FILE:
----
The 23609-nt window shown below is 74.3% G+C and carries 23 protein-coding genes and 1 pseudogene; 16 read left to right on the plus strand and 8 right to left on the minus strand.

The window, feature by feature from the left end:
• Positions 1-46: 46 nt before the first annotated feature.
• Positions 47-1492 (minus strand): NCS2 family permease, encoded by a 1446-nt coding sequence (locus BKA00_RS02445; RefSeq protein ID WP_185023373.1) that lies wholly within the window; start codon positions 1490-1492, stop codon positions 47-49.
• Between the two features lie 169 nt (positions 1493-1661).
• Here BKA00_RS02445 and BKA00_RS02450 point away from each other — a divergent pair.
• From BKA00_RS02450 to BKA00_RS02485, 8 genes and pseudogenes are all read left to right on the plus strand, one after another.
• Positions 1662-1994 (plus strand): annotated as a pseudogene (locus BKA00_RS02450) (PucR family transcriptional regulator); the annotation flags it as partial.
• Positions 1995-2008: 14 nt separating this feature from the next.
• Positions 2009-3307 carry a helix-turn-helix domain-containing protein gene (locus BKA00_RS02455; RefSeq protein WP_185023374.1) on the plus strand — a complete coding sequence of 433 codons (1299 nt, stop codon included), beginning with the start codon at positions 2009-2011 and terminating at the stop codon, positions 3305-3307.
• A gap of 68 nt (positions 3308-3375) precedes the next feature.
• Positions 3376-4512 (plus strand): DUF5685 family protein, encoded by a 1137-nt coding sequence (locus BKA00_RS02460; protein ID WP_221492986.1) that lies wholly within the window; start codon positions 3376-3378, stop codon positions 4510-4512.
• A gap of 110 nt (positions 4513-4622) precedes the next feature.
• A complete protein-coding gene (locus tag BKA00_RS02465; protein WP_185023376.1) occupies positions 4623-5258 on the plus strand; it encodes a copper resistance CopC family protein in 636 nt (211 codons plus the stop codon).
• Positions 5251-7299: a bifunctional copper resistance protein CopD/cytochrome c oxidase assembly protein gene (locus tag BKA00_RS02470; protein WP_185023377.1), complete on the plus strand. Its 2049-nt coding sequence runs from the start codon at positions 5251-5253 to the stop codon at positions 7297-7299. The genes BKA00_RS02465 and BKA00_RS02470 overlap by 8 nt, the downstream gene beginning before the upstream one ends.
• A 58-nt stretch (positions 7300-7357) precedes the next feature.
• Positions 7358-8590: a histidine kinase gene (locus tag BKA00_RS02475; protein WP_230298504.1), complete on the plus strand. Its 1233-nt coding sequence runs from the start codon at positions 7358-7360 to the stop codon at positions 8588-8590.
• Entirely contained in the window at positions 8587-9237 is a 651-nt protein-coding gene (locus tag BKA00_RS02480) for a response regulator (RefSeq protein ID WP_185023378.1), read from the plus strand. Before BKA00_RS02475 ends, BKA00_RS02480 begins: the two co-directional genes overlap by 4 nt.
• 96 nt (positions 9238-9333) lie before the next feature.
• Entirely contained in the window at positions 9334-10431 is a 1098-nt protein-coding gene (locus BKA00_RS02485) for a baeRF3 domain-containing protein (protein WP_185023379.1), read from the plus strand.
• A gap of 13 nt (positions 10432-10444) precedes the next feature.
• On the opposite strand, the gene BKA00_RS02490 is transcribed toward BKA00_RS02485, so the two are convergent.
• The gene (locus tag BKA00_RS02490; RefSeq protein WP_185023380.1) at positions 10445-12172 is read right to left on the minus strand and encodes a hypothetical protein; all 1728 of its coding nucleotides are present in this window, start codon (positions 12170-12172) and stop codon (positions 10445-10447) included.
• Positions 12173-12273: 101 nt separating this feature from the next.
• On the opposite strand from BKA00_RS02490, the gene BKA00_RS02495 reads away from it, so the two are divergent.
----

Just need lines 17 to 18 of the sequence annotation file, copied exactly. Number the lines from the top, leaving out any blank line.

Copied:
• Positions 7358-8590: a histidine kinase gene (locus tag BKA00_RS02475; protein WP_230298504.1), complete on the plus strand. Its 1233-nt coding sequence runs from the start codon at positions 7358-7360 to the stop codon at positions 8588-8590.
• Entirely contained in the window at positions 8587-9237 is a 651-nt protein-coding gene (locus tag BKA00_RS02480) for a response regulator (RefSeq protein ID WP_185023378.1), read from the plus strand. Before BKA00_RS02475 ends, BKA00_RS02480 begins: the two co-directional genes overlap by 4 nt.